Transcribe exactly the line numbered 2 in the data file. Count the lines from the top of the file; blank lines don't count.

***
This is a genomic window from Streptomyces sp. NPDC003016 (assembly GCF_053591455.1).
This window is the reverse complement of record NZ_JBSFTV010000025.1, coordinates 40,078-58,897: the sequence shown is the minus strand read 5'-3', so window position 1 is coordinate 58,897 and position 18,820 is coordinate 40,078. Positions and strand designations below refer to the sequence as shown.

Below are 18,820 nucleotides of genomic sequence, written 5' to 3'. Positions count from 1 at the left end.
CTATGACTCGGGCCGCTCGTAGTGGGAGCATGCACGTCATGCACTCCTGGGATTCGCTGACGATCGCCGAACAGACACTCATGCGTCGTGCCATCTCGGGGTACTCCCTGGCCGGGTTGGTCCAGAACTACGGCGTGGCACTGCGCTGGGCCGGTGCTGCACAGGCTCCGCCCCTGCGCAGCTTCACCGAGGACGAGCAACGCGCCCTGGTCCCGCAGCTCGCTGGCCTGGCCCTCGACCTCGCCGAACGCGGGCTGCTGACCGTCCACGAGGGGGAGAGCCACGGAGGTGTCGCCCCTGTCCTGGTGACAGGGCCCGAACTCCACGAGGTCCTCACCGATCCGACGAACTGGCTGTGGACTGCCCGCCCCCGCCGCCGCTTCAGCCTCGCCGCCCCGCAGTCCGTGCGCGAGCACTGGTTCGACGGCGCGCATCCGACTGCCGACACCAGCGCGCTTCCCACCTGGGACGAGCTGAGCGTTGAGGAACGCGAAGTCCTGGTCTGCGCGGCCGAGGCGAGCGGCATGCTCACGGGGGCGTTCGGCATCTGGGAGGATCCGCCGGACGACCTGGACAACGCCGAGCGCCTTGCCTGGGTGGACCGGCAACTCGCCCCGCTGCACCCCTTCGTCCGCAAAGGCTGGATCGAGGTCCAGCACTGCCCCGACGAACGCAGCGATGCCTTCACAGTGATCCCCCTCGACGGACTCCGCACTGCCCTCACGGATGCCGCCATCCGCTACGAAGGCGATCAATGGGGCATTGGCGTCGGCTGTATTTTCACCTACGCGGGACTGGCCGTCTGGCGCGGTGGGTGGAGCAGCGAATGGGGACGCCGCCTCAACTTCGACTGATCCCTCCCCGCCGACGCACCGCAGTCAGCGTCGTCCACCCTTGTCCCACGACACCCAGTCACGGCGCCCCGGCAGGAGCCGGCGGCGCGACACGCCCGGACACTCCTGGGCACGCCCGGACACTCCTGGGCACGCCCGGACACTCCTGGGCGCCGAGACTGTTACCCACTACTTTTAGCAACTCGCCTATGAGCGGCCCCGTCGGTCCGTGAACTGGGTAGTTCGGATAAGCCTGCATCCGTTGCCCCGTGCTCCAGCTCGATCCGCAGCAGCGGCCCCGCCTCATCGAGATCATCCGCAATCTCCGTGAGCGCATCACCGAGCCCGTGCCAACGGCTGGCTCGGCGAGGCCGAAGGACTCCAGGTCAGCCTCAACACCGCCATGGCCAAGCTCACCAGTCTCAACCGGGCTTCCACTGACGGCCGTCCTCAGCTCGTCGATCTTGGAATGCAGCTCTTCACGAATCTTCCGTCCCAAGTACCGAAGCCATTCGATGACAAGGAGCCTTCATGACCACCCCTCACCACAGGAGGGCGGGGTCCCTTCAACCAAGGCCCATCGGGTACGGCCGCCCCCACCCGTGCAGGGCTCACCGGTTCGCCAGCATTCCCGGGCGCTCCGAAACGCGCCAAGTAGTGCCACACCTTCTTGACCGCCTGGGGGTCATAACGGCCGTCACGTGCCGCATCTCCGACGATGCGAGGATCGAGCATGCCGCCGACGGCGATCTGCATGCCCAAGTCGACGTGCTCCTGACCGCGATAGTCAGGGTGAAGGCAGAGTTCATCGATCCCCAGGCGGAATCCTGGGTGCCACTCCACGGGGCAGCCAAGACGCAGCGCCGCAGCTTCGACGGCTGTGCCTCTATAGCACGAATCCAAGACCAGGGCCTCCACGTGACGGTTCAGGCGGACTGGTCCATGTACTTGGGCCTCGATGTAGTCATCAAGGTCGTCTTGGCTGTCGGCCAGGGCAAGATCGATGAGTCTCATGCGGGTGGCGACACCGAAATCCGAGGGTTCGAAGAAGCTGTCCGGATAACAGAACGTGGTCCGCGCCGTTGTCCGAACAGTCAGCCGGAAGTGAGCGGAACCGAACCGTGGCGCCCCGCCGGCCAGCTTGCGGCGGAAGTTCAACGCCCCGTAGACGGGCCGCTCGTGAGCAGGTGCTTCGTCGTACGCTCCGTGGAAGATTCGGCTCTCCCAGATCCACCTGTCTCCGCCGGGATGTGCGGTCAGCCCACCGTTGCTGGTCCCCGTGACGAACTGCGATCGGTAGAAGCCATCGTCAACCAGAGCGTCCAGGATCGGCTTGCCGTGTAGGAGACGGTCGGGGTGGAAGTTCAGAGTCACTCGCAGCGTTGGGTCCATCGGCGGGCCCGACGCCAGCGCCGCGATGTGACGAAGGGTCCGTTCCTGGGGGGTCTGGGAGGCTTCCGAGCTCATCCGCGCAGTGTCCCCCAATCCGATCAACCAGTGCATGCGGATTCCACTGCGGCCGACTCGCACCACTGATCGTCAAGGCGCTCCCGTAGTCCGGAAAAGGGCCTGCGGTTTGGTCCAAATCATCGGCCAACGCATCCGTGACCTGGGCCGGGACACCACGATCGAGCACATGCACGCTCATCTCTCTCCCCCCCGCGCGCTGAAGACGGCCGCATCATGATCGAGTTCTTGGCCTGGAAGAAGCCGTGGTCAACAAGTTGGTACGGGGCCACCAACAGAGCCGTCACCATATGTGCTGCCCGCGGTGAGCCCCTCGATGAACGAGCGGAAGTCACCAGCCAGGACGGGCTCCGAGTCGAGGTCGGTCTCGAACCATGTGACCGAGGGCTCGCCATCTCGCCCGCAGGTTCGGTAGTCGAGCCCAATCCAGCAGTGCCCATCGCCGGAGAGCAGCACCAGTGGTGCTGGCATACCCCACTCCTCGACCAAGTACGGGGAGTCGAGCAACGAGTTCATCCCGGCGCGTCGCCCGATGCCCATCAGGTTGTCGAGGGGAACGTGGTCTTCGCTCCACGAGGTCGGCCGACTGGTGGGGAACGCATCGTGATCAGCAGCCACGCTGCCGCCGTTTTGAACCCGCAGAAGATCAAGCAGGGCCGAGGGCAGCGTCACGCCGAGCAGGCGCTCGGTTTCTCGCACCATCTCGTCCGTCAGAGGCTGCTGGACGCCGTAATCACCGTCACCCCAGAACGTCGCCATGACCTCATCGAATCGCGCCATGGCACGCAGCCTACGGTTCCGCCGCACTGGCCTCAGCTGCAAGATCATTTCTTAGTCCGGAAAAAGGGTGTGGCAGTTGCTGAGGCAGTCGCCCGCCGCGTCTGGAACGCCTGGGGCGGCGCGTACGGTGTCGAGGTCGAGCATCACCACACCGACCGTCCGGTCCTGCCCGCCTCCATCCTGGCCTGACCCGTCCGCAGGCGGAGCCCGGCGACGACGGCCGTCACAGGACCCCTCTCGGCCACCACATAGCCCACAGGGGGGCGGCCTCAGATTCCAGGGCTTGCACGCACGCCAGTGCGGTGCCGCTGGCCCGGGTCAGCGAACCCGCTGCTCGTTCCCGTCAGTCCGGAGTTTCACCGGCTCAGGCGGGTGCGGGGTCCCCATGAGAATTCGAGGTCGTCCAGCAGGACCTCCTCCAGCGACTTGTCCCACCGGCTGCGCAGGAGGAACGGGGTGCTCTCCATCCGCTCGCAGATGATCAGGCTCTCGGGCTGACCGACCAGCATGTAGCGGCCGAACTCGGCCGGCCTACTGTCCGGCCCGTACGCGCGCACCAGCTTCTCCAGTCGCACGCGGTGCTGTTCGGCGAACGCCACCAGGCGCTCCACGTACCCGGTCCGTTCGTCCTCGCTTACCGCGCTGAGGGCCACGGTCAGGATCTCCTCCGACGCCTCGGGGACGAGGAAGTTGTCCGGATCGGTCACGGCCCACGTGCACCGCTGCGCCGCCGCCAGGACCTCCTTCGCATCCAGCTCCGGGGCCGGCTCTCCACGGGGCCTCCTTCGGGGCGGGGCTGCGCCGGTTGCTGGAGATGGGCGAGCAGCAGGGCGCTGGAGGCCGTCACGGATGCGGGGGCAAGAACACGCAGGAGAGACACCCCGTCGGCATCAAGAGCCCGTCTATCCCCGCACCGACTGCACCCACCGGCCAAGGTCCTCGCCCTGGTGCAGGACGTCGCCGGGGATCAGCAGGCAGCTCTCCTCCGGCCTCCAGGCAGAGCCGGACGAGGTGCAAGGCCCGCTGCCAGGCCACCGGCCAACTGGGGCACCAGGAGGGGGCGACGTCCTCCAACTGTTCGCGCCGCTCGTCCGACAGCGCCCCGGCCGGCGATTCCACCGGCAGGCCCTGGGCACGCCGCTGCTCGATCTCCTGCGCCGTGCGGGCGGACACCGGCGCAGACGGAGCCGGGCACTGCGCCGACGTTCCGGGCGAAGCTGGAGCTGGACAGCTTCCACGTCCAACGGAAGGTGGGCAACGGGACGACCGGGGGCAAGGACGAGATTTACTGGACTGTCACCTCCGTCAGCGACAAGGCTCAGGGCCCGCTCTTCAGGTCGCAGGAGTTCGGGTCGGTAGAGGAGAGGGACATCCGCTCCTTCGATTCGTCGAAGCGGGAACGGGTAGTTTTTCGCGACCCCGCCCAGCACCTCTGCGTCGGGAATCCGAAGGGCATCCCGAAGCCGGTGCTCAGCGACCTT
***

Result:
This window is the reverse complement of record NZ_JBSFTV010000025.1, coordinates 40,078-58,897: the sequence shown is the minus strand read 5'-3', so window position 1 is coordinate 58,897 and position 18,820 is coordinate 40,078. Positions and strand designations below refer to the sequence as shown.